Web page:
its speed behind measure.
It’s alive, today, but what about
tomorrow? Easy come, easy . . .
I need something to build up
One advantage is sleep, an endurance
test: a locomotive or a pillow. We
learn to calculate the commotion.
Suck the straw, hang out, hit the hay.
Who’s to say? One cedes territory, one
establishes boundaries, one signs along
the dotted line. Some choose Southern exposure.
Gross indecencies stare us down. Our
calm is our rebellion. It’s the last frontier.
Benumbed, confounded, lost in space. We
escape confinement like water, searching, but
what of our aversion to chaos? Our taste for the
tranquil? Must we be held in contempt for despising
aggression, our preference for the impassive?
It’s massive: jest. Or condescension. We cultivate
superiority; we celebrate death: theirs, hers, his.
Inoculation. Innocence. Quest. It’s a matter of
combining ingredients, the right balance, justice.
Too much won’t do. There’s much too much parsley.
One less grain of sand. The handyman’s muscles are too big.
The phone keeps ringing. Where’s the drain?
There’s anguish in repetition. I prefer hilarity.
The monks won’t go. Offer them a martini.
Thelonious learned to tread lightly as one should.
Deer in the headlights, grizzly bear, a flamingo: there.
Notoriety ruins everything. Ask the Princess.
I like to stay in bed. Back to basics. Sunny-side up.
He refuses to remove his boxing gloves; he grunts
and the world stands still. Resistance begins with rest.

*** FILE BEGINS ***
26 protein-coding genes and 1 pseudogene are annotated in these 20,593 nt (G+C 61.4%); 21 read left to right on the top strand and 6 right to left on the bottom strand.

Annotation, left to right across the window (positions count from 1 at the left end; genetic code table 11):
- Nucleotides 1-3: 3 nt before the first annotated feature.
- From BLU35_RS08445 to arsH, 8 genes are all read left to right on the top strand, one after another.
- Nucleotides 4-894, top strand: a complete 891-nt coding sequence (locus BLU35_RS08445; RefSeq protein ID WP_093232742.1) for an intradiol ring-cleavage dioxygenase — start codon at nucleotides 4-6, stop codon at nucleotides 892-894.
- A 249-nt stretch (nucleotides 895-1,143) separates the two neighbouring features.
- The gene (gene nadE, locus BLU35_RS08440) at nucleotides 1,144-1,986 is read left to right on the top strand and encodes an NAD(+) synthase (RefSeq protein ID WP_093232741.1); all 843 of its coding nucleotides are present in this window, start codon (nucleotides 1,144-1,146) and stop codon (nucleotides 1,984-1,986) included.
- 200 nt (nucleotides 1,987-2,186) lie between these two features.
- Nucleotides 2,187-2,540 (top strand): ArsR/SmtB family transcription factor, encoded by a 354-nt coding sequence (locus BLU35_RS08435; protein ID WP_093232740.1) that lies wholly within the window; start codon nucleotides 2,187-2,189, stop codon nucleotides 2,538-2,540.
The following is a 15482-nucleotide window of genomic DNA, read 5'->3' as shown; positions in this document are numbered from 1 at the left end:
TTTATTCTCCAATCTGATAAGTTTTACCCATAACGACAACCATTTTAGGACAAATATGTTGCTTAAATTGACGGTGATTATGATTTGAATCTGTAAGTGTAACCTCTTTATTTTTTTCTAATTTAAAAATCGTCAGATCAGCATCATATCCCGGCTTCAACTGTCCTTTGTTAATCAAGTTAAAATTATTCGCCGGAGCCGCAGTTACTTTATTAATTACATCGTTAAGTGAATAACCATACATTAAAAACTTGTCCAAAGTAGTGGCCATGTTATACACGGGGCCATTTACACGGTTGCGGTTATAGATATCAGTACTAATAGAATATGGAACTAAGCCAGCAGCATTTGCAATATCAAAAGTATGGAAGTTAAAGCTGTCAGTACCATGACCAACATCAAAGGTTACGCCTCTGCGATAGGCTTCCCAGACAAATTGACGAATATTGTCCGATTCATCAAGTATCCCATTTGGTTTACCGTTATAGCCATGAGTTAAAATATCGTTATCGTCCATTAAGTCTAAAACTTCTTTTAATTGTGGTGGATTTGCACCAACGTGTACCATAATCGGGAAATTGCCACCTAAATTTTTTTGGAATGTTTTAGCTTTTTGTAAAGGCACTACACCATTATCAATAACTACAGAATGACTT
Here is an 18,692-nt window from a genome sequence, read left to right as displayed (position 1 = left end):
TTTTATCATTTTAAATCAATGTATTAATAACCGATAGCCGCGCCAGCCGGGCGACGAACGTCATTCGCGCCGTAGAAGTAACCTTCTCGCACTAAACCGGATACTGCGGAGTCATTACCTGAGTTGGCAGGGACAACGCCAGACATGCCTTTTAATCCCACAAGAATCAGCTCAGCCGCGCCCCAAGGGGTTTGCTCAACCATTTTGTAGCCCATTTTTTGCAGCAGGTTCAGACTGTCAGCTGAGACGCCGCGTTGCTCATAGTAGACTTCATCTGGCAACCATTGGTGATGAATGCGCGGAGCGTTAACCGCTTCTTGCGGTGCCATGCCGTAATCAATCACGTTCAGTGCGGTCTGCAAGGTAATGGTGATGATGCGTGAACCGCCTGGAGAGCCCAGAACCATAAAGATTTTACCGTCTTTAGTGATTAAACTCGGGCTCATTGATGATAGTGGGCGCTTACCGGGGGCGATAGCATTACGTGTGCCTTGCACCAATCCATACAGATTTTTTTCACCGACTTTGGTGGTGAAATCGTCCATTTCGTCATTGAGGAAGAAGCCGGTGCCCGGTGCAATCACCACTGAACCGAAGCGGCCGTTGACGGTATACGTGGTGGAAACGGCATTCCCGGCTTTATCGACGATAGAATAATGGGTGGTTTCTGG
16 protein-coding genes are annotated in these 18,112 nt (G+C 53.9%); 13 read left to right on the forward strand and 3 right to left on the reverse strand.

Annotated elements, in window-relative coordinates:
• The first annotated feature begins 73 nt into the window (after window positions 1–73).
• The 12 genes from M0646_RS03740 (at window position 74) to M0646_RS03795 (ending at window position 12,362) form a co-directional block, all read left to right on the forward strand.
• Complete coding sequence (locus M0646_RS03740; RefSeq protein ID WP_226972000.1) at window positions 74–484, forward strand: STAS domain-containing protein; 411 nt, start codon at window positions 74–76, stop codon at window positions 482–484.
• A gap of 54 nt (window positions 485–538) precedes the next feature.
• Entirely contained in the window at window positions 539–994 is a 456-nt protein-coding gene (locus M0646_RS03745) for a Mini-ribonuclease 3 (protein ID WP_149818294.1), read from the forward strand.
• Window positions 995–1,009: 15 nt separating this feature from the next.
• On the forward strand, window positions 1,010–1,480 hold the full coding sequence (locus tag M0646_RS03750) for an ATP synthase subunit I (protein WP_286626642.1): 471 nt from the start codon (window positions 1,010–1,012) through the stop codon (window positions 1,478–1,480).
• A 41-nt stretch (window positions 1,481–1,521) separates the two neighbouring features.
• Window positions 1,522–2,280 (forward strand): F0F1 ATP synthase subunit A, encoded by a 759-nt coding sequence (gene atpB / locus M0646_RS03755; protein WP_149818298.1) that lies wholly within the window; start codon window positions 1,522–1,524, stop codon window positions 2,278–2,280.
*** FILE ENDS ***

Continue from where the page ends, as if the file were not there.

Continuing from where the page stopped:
but have you tried chicken chettinad?
How about raan?
Or goat kadhai?
How about an enlarged prostate
or a prolonged bladder infection?
Are you passing blood?
These days, death is not a metaphor.
Like the Royal Delhi, my clinic’s offerings
can be described as an attempt
at encyclopedic deliciousness
from across the universe. It’s
a dive all right, a real cop-and-fireman
watering hole without the jokes.
Dishes are half price at lunchtime on
weekdays. Try the MRI; 10% off if
you schedule the EKG on the same day. My
doctor recommends the CAT scan with ultra-
sound imaging. He demands that I
try something out of the ordinary. The
nuclear stress test looks interesting.
The smell of masala spices that wafts
from the plate can’t be beat. A regal set of dishes
can be found in the dosa gallery section
of the hospital. If you crave heat, order the
‘very spicy’ version with direct intravenous
injections; no anesthetic. You’ll feel a jolt.
When the thallium begins to flow
you won’t be disappointed. I promise.
What about dessert?
It all depends on how long
you have to live. I wouldn’t recommend
ice cream. The strawberries look
divine. You can have two. Maybe you’d like
a cup of tea: brown, barley-flavored, and
lukewarm in a small Dixie cup? No sweetener.
Call the nurse when you start to feel pain.
David Lohrey is from Memphis in the USA. His plays have been produced in Switzerland, Croatia, and Lithuania. His poetry can be found in Otoliths, The Pangolin Review, Tuck Magazine, and The Cardiff Review. He received a Very Honorable Mention in the 2017 Global Poetry Contest, Washington, DC. David’s fiction can be read online at EWR, Storgy Magazine, and Literally Stories. David’s newest collection of poetry, Machiavelli’s Backyard, was published last year. He lives in Tokyo.